Why use copy constructors?

I bought a C++ course on Udemy, and have been brushing up on my C++ and learning all sorts of new things as well. But I dont understand copy constructors, mainly, WHY we use them.

From what I understand, it creates an exact copy of the existing object/objects, but why is this necessary? I understand there are two subsets of this called shallow and deep copying, but my understanding of those is a little muddy, but from doing some research, shallow copying uses the same memory address and references the same objects, whereas deep copying uses separate memory addresses and any changes made to one copy will not reflect in the other

I'm not sure if my explanation of shallow and deep copying are correct, but thats what i've gathered, however I do not understand why we do this.

What would be the application of this in game design? what are some examples I would use copy constructors for? and shallow and deep copy?
But I dont understand copy constructors, mainly, WHY we use them.
From what I understand, it creates an exact copy of the existing object/objects, but why is this necessary?

It's a strange question.
Are you really asking "why would we ever want to copy something"?
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well, hmm, how do i explain. I guess not so much why, but some examples of situations that this would be used in and a clearer understanding of whats going on i guess is what i need. I dont quite understand HOW to use it I guess. If I was making a game, what would copy constructors, and shallow and deep copy be used for?
If I was making a game, what would copy constructors [...] be used for?

Again, it a strange question. They would be used to make a copy of the object. What do you think they would be used for?

what would [...] shallow and deep copy be used for?

If the object is a monolithic block of bits like this:

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struct Block {
    int a, b, c;
    double e, f, g;
};

then a shallow and deep copy are the same. If instead it is made up of different (pointed-to or referred-to) subobjects then the shallow copy only copies those pointers/references and doesn't make an independent copy of the subobjects.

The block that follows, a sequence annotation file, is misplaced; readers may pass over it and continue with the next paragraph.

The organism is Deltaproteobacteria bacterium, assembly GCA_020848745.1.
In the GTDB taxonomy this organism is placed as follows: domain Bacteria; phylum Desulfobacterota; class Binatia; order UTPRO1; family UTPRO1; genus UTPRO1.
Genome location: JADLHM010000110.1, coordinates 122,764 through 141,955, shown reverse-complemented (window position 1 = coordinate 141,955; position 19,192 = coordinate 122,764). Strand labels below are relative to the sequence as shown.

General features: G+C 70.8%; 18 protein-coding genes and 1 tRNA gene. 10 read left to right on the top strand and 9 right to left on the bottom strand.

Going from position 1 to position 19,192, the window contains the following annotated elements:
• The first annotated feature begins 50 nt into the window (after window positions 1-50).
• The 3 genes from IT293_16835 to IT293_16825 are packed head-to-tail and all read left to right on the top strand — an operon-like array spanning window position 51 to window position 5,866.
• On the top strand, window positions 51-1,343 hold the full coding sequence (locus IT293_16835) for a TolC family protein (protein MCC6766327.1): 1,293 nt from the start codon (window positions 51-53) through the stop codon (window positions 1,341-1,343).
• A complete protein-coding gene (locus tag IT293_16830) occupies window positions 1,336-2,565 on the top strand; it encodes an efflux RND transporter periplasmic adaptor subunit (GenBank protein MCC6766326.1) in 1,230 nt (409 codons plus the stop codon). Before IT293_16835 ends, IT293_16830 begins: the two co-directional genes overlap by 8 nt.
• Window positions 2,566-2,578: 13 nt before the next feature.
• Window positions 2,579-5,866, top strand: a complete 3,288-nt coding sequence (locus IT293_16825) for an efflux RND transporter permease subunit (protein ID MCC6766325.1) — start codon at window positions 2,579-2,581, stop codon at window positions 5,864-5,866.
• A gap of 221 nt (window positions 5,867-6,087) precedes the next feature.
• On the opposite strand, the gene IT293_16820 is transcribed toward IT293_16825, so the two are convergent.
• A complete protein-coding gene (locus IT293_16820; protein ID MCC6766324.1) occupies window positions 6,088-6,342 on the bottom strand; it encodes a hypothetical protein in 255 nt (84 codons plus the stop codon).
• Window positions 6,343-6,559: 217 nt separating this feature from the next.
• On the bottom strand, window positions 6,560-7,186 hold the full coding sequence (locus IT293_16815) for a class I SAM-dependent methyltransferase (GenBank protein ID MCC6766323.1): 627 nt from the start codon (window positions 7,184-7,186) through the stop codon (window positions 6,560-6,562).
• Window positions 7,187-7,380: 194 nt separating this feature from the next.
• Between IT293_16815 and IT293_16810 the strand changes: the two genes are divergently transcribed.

You almost always want a deep copy. If you only get a shallow copy of this:

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struct Array {
    int*   data;
    size_t size;
};

then you don't really have a copy of the array at all. Any changes to the new array will write to the exact same data as the original. If that's what you want, fine, but it's not generally what's meant by a "copy".

As for when you might actually want a shallow copy, I wouldn't worry about it.
You'll recognize it when you see it (maybe an immutable object, or even a "copy-on-write" optimization).
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I wouldn't worry too much about deep copies.
They are not necessary if you don't use raw pointers and it's best pratice to avoid them.
Use STL containers and smart pointers, they implement copy and move operations
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class Demo
{
private:
  vector<int> data;
};

Demo d1;
Demo d2(d1); // copy construction
Demo d3 = d1; // copy assignment 

Do you ever call functions? Do you pass arguments to functions by value?
Thanks for the replies guys. I never really use pointers other than references so deep copying isnt something I have to worry about then. I understand whats going on with copying when using functions when you pass by value and reference, so a copy constructor does the exact same thing passing by value does in a function? as in, it just creates a copy and doesnt modify the actual value?